Downton Abbey, the television series coproduced by Carnival Films and WGBH, has set off a volley of debates about how we see the past, and about how much any drama, even a well-researched one, can contribute to historical understanding. Downton Abbey is, of course, entertainment, not documentary. Even so, Julian Fellowes, the show's creator, had a definite historical goal. He conceived of the series as an illumination of country-house life in the early twentieth century, particularly of the separate but interconnected orbits of the aristocracy and the servants. In that goal, Fellowes succeeds with panache.
THE CASTE OF CHARACTERS
Downton Abbey, the enormous Jacobean style country house in the show, is the seat of an Edwardian-era earl who is married to an American heiress. In real life, the indoor staff of such an earl's household would have included a butler, several liveried footmen, and a dedicated valet; outside, there would have been grooms, gardeners, gamekeepers, and so on. The female servants who reported to a head housekeeper would have been even more numerous. At Welbeck Abbey, the seat of the Dukes of Portland in North Nottinghamshire, in 1902, there were no fewer than fourteen housemaids alone. At Goodwood House, the home of the Dukes of Richmond in Sussex, there were still seven housemaids into the 1920s.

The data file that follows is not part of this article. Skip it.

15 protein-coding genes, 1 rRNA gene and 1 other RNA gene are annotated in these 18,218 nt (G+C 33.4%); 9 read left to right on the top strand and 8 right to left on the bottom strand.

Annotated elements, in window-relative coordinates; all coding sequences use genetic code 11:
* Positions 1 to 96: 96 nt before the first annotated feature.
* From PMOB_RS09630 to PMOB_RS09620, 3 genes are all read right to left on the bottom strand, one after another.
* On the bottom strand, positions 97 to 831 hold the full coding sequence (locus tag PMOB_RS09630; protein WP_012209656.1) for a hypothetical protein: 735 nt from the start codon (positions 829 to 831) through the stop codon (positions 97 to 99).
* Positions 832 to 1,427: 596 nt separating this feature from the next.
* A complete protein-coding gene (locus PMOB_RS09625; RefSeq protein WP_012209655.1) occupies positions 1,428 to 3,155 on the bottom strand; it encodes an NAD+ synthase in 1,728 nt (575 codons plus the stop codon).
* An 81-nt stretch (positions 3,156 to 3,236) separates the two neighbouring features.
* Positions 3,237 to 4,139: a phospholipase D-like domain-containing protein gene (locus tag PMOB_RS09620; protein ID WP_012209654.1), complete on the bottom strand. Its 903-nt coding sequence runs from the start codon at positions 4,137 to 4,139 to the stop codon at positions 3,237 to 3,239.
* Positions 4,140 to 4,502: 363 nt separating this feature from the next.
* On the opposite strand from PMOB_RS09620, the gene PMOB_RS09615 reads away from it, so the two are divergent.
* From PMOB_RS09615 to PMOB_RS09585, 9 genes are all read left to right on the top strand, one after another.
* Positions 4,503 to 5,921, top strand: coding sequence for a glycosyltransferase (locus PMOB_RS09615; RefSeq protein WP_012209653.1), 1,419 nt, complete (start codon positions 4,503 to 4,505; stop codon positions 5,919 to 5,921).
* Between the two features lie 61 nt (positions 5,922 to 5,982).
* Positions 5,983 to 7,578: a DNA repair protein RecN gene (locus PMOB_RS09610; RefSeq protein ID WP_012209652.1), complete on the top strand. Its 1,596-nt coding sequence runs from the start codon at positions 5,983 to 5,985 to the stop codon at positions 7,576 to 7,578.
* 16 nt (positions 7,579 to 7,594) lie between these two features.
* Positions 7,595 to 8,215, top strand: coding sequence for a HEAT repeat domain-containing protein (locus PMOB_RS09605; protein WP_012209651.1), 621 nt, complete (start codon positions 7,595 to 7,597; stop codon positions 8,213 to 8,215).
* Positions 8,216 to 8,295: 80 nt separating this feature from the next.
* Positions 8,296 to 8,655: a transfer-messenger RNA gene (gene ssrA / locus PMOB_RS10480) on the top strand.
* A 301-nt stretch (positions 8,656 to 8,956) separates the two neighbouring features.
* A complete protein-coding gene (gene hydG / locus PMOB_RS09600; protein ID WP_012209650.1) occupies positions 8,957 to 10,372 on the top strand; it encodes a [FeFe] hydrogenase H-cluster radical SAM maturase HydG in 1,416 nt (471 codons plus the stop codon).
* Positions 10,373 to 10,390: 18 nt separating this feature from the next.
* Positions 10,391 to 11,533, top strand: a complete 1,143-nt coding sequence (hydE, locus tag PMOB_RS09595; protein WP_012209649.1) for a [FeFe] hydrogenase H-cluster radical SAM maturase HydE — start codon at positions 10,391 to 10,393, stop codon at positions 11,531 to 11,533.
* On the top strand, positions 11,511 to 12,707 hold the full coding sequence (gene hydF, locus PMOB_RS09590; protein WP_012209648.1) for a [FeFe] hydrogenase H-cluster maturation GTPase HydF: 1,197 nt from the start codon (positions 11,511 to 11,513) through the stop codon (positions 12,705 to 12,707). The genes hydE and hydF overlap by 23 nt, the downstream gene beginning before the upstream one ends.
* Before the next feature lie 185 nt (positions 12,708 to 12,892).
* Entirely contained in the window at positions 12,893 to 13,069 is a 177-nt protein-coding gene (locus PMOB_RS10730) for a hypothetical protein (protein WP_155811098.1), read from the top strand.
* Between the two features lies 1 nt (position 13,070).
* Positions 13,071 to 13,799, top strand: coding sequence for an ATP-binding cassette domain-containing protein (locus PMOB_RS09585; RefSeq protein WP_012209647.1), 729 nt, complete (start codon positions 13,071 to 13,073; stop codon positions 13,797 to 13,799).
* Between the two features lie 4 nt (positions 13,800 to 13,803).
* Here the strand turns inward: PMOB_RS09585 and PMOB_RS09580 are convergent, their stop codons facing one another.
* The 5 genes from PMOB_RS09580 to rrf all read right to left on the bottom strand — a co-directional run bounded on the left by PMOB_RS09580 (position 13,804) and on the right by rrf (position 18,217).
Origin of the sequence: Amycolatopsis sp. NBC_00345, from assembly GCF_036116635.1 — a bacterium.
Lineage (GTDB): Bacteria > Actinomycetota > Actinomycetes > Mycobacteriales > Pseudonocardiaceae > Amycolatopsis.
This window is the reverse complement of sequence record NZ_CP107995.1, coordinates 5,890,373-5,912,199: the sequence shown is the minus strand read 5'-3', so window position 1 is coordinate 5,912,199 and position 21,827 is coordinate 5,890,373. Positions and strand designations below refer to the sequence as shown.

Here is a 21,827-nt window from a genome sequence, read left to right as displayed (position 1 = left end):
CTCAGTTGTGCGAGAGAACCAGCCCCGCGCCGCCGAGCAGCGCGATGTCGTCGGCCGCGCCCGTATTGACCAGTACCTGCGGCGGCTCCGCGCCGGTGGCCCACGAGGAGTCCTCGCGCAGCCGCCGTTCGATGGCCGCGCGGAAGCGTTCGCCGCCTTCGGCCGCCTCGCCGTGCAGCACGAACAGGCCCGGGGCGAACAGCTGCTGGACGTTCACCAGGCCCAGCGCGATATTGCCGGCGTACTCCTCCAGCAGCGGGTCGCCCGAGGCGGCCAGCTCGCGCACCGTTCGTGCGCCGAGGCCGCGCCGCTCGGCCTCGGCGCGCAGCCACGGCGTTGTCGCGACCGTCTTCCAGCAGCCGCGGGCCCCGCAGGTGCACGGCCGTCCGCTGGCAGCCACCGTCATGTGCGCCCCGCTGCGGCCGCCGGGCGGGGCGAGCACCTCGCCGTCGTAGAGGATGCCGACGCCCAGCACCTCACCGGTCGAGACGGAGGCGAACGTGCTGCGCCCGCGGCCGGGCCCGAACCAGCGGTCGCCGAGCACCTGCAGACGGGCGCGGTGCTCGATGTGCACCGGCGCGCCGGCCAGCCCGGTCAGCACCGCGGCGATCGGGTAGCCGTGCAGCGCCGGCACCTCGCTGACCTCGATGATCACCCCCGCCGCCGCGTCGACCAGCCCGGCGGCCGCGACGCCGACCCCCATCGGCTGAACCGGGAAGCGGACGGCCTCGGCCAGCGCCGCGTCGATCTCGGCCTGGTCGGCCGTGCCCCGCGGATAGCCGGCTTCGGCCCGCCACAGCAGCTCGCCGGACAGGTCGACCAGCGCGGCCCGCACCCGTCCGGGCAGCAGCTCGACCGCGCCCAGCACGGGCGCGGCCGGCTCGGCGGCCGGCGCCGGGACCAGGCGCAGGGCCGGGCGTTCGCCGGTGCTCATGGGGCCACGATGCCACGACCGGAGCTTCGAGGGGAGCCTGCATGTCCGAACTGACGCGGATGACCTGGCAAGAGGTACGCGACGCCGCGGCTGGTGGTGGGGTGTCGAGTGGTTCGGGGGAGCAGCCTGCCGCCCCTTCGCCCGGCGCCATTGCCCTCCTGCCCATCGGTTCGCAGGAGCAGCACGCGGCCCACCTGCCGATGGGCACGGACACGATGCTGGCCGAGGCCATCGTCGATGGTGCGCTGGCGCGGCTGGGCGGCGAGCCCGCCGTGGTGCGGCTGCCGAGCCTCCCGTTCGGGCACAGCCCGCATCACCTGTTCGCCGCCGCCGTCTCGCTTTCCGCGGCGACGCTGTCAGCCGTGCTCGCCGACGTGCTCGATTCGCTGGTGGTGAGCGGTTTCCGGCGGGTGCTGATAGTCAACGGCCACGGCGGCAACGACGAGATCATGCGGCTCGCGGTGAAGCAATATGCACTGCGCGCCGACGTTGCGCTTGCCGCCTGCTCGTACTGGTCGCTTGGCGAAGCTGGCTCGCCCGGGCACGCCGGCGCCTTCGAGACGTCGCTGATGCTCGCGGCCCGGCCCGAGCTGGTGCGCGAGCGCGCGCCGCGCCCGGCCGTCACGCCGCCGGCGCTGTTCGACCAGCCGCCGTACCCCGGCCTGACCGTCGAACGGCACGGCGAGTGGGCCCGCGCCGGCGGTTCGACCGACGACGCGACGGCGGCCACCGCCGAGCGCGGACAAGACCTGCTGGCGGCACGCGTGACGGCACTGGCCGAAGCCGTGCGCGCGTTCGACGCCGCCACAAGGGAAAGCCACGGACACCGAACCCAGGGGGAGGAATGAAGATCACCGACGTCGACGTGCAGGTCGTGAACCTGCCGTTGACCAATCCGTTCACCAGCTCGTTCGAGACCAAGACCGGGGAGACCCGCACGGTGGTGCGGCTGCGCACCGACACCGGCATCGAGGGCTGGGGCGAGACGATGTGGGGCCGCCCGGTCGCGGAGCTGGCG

In Downton Abbey, the number of servants was deliberately reduced to simplify the narrative, and jobs that would have been filled by several people were condensed. The show portrays a butler, two footmen, a valet, and a chauffeur. The cast of female characters includes a housekeeper, a lady's maid, housemaids, a cook, and a kitchen maid. The kitchen maid, Daisy, also cleans the bedroom fireplaces. In effect, Daisy is an amalgam of a junior housemaid, a kitchen maid, and a scullery maid (cleaner of pots and pans).
Such simplifications aside, the press' main criticism of the accuracy of Downton Abbey was that the show presented the two classes of people -- the servants and the served